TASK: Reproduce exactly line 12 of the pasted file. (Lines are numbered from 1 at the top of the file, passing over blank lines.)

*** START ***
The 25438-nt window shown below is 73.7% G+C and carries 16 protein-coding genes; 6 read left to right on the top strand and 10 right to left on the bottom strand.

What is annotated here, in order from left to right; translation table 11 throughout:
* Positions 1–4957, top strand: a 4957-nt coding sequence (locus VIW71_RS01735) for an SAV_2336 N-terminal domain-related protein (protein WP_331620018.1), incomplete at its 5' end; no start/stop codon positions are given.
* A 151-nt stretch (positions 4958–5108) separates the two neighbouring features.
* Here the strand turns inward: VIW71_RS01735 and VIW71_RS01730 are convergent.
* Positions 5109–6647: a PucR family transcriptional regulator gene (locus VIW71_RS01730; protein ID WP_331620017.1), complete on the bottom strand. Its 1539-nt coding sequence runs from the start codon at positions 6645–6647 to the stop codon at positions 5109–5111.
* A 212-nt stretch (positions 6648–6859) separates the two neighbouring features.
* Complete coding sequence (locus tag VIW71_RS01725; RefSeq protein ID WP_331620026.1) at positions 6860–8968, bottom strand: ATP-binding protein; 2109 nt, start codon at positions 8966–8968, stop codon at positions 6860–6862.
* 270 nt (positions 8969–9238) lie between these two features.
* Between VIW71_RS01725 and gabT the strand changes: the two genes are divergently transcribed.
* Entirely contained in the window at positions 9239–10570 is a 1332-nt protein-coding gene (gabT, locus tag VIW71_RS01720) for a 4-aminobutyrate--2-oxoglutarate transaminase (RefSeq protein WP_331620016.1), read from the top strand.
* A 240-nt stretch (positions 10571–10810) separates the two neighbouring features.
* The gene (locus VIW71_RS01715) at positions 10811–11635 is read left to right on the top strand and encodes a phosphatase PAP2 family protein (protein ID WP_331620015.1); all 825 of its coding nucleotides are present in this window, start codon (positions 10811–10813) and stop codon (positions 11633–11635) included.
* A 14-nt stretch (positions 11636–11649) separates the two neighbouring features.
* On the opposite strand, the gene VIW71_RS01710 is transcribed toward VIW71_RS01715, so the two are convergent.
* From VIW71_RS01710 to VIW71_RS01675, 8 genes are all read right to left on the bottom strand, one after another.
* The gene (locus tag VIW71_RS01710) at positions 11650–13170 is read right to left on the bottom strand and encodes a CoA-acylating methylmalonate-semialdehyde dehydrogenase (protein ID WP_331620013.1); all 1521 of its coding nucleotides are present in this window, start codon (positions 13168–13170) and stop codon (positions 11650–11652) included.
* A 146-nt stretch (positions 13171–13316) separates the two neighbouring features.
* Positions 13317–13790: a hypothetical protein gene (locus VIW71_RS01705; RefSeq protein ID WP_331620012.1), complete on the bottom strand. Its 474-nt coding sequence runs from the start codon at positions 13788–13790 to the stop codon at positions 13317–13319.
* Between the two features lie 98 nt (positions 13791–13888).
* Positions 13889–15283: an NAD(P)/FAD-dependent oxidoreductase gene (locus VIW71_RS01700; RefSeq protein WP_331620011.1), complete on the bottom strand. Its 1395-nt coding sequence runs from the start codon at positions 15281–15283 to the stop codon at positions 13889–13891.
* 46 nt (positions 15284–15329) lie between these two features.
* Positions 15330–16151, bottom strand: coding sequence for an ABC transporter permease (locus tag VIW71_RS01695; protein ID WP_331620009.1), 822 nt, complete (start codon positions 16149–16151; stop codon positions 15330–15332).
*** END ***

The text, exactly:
* A 240-nt stretch (positions 10571–10810) separates the two neighbouring features.